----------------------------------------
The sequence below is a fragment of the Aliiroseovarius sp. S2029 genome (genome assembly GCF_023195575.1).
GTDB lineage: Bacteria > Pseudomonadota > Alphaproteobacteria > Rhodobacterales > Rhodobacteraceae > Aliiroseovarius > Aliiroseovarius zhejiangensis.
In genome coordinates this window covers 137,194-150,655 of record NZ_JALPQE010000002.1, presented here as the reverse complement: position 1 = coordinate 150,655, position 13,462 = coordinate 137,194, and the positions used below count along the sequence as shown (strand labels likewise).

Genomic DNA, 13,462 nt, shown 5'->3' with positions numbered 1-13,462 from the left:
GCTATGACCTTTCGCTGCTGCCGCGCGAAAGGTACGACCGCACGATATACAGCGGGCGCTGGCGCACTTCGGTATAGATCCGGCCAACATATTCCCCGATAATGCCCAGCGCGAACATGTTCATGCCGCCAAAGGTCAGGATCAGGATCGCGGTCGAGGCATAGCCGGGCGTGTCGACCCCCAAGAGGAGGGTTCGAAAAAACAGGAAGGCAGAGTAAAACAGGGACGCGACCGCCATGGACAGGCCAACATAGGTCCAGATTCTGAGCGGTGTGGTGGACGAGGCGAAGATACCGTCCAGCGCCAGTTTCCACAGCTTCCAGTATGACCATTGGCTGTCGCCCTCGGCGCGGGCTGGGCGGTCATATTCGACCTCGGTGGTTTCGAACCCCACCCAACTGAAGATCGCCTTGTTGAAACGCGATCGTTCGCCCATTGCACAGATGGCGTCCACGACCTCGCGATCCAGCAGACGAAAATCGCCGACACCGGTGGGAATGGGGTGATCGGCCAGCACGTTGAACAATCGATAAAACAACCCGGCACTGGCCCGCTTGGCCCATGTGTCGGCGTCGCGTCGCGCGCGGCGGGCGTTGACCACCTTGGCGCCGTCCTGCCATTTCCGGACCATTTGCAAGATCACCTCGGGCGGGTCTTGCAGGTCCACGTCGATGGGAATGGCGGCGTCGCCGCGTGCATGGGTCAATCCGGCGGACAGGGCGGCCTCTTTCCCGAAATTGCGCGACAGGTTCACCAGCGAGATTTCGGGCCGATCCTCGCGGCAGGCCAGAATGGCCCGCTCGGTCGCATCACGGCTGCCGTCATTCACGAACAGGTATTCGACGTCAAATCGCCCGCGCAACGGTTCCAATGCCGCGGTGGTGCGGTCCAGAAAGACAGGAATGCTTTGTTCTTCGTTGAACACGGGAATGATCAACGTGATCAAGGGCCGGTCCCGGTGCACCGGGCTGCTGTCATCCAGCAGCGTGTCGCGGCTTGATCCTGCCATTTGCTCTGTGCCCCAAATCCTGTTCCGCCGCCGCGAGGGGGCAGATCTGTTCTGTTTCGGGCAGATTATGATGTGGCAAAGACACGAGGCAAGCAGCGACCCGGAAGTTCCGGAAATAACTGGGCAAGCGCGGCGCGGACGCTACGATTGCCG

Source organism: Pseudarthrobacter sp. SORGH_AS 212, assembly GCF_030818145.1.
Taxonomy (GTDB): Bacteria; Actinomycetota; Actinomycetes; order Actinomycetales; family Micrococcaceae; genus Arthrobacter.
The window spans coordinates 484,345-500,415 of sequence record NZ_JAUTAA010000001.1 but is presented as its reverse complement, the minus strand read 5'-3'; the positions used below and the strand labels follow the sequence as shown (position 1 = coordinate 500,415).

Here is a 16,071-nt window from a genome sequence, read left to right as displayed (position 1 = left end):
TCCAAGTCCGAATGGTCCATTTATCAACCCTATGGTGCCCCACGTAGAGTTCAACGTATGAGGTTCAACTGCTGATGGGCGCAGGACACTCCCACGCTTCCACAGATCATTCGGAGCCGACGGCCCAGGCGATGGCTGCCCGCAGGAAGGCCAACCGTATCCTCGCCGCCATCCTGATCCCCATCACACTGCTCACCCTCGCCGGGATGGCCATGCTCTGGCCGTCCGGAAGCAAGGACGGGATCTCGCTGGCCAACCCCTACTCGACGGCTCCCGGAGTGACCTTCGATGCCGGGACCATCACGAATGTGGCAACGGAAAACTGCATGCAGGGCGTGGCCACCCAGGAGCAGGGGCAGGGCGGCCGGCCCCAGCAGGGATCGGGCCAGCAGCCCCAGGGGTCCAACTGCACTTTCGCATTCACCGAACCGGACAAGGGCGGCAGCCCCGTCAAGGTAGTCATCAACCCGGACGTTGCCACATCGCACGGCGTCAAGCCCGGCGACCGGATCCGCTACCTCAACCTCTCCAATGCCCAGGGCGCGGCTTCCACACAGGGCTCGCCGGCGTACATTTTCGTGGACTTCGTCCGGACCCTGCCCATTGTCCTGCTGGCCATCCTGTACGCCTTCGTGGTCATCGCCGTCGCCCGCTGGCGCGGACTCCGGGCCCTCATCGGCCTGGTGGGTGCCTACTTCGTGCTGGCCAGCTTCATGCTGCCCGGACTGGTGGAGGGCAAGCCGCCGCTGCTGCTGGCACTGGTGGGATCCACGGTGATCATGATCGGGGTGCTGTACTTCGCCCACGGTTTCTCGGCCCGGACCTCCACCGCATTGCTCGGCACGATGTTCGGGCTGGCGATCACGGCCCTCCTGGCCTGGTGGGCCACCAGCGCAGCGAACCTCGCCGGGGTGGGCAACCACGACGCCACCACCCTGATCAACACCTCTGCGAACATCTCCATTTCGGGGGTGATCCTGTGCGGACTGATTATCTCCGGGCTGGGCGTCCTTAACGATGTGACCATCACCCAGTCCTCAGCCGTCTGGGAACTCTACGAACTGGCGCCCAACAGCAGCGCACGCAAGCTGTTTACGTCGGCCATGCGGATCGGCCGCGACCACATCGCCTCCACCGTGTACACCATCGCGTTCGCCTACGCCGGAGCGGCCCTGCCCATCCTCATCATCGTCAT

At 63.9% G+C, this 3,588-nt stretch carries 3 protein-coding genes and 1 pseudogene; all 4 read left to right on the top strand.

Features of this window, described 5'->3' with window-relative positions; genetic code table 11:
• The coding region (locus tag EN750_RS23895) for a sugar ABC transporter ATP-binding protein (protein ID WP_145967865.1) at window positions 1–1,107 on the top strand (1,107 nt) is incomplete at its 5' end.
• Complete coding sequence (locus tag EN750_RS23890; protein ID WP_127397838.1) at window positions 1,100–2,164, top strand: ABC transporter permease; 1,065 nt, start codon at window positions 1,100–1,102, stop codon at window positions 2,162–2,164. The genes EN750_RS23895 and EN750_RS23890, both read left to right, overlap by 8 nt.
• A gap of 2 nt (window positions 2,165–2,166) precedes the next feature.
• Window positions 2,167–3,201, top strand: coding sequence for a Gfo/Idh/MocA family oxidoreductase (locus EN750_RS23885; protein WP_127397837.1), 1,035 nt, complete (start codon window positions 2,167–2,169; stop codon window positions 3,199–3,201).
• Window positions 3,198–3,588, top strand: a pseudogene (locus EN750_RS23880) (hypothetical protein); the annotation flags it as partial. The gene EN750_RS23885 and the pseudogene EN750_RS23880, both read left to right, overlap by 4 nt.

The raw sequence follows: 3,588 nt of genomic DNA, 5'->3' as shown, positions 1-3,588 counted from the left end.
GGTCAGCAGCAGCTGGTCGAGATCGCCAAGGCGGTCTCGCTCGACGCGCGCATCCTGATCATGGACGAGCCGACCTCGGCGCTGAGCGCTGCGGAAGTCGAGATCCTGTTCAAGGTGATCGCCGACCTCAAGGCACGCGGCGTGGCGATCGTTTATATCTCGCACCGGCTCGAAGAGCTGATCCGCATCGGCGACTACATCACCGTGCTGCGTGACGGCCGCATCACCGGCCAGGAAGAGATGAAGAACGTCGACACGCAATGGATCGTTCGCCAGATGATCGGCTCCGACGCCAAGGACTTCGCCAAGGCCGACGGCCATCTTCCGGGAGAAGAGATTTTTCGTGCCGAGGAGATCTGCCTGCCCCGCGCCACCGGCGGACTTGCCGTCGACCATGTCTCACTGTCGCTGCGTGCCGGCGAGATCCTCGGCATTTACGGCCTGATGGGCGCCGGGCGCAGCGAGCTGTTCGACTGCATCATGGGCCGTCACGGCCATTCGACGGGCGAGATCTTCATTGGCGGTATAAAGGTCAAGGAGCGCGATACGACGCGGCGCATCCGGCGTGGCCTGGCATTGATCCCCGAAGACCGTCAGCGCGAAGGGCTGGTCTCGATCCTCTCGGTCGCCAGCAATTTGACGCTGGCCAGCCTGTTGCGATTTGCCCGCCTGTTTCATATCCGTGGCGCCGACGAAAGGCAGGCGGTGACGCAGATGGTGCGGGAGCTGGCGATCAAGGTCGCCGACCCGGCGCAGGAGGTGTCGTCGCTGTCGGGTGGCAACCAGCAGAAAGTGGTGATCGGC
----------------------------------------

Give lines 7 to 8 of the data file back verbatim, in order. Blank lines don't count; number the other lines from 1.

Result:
Taxonomy (GTDB): Bacteria; Actinomycetota; Actinomycetes; order Actinomycetales; family Micrococcaceae; genus Arthrobacter.
The window spans coordinates 484,345-500,415 of sequence record NZ_JAUTAA010000001.1 but is presented as its reverse complement, the minus strand read 5'-3'; the positions used below and the strand labels follow the sequence as shown (position 1 = coordinate 500,415).